How Susan Sontag Made Making Lists Sexy
Gide, Sherwood Anderson, Ludwig Lewisohn, Faulkner, George Moore, Dostoyevsky, Huysmans, Bourget, Arsybashev, Trumbo, Galsworthy, Meredith. Plus the poems of Dante, Ariosto, Tasso, Tibullus, Heine, Pushkin, Rimbaud, Verlaine, Apollinaire, and the plays of Synge, O'Neill, Calderon, Shaw, and Hellman. This is the list Susan Sontag made at fifteen. Or, this is an excerpt of a list Sontag made at fifteen.
Her son, David Rieff, who edited her newly published journals, notes that this one list went on for another five pages. (Speculation on the choice to leave out the rest is...such a bore.) These are the things Sontag needed and wanted to read as a young girl. She also made lists of people she wanted to know, and lists of phrases she needed to know—in French, before going to France.
Should Sontag’s lists make us feel lazy? Or should they simply serve as a reminder of another, more intellectually ambitious time. Who has lists like this anymore? Lists are for Christmas. Jay Gatsby had an infamous list, too. Lists are good for resolutions and to dos, of course.
There is something very—perhaps uniquely—American about lists. They are hopeful, and discretely ambitious. Also, they imply a lack of something, an itch. Perhaps there is something about Intellectual Lists perfect for this time, Obama Time. Lists are not just for Christmas anymore.
In Daniel Mendelsohn’s review of Rieff’s Reborn: Journals & Notebooks 1947-1963, he points out that the expectation of some Sontag sexy revelation is not met—at least not in how we traditionally expect a “memoir” to meet these expectations. Yet, for any girl who grew up thinking of Sontag as the sine qua non of Thinking Cool, this book is a necessary read. The sexy revelation for us is not Who She Slept With but rather, How Did She Read It all. Seeing inside Sontag’s mind is a gift. One thing we might learn her: the selectivity is all. The rest is silence.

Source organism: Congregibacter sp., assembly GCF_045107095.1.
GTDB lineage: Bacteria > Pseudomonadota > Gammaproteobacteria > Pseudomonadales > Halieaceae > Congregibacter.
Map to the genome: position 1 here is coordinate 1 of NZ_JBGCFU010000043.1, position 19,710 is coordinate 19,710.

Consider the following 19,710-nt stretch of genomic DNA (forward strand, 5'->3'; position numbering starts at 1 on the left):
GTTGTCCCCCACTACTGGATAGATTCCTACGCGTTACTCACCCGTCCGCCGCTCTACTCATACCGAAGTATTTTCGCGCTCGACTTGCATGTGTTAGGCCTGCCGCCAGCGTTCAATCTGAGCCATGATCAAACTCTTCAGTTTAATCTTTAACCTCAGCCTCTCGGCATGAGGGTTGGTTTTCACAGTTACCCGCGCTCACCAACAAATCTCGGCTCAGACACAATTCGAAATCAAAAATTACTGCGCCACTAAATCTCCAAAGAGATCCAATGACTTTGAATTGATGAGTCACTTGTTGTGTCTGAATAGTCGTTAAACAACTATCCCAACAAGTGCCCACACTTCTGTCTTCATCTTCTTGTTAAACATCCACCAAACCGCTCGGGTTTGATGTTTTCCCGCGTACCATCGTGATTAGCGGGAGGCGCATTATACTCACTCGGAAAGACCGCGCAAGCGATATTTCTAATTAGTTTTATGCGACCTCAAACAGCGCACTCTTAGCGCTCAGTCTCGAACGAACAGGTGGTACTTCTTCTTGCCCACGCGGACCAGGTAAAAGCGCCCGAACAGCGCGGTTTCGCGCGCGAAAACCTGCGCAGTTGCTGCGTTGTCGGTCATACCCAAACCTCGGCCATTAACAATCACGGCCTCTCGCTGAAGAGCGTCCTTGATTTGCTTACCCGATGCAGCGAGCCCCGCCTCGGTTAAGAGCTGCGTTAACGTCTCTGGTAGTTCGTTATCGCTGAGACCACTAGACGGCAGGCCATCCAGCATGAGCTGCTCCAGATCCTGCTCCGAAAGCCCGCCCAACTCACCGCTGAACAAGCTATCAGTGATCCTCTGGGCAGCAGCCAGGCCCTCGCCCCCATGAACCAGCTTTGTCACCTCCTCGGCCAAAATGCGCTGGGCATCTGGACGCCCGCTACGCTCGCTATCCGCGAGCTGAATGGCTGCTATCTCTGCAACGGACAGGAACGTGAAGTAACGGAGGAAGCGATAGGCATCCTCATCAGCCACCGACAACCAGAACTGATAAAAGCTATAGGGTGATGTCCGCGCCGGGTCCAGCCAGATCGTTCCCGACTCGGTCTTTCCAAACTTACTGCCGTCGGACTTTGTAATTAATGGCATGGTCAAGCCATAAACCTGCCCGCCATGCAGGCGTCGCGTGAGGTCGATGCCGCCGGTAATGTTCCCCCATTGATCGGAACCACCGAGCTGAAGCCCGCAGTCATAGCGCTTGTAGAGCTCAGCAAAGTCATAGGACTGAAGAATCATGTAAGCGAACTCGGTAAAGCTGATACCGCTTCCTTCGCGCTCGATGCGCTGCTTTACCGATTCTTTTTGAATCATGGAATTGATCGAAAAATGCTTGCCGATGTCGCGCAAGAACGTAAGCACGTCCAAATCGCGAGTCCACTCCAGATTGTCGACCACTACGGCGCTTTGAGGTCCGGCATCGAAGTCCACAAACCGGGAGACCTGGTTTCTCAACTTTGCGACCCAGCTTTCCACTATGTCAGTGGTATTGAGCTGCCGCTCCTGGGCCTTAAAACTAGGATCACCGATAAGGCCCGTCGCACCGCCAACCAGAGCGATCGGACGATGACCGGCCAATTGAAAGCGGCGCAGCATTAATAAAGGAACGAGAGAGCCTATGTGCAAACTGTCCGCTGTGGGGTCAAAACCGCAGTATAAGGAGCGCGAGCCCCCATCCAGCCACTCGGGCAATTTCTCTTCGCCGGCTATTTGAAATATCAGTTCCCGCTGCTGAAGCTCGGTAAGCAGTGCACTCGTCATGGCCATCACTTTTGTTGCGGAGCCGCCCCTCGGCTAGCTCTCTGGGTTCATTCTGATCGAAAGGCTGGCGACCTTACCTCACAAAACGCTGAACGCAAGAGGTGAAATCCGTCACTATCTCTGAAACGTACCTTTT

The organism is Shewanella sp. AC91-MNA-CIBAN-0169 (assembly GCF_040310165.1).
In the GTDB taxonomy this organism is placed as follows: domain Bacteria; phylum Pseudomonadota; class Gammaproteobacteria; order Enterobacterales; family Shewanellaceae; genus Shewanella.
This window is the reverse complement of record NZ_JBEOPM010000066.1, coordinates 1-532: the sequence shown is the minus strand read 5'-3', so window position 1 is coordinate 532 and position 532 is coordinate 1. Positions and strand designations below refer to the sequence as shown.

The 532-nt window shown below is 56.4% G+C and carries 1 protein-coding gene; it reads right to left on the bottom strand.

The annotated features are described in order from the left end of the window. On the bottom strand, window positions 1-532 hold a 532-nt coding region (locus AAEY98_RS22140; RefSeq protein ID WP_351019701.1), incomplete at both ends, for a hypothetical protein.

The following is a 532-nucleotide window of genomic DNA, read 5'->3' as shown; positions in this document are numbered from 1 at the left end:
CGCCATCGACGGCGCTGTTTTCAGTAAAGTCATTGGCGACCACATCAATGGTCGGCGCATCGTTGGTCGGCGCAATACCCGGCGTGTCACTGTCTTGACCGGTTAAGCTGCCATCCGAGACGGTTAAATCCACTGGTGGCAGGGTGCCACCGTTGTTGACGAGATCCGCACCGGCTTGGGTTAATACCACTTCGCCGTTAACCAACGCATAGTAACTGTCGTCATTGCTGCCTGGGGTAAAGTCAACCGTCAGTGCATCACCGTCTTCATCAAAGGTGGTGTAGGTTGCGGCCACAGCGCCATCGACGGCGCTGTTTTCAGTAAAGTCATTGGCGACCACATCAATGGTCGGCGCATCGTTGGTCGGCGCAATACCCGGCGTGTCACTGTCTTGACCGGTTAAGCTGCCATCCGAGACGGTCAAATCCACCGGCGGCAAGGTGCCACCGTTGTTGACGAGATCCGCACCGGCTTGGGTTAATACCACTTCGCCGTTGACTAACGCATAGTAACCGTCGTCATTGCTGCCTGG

It's unlikely that there's anything on the planet that is worth the cost of shipping it back
- In the second season of National Geographic Channel's MARS (premiering tonight, 11/12/18,) privatized miners on the red planet clash with a colony of international scientists
- Privatized mining on both Mars and the Moon is likely to occur in the next century
- The cost of returning mined materials from Space to the Earth will probably be too high to create a self-sustaining industry, but the resources may have other uses at their origin points
Want to go to Mars? It will cost you. In 2016, SpaceX founder Elon Musk estimated that manned missions to the planet may cost approximately $10 billion per person. As with any expensive endeavor, it is inevitable that sufficient returns on investment will be needed in order to sustain human presence on Mars. So, what's underneath all that red dust?
Mining Technology reported in 2017 that "there are areas [on Mars], especially large igneous provinces, volcanoes and impact craters that hold significant potential for nickel, copper, iron, titanium, platinum group elements and more."
Were a SpaceX-like company to establish a commercial mining presence on the planet, digging up these materials will be sure to provoke a fraught debate over environmental preservation in space, Martian land rights, and the slew of microbial unknowns which Martian soil may bring.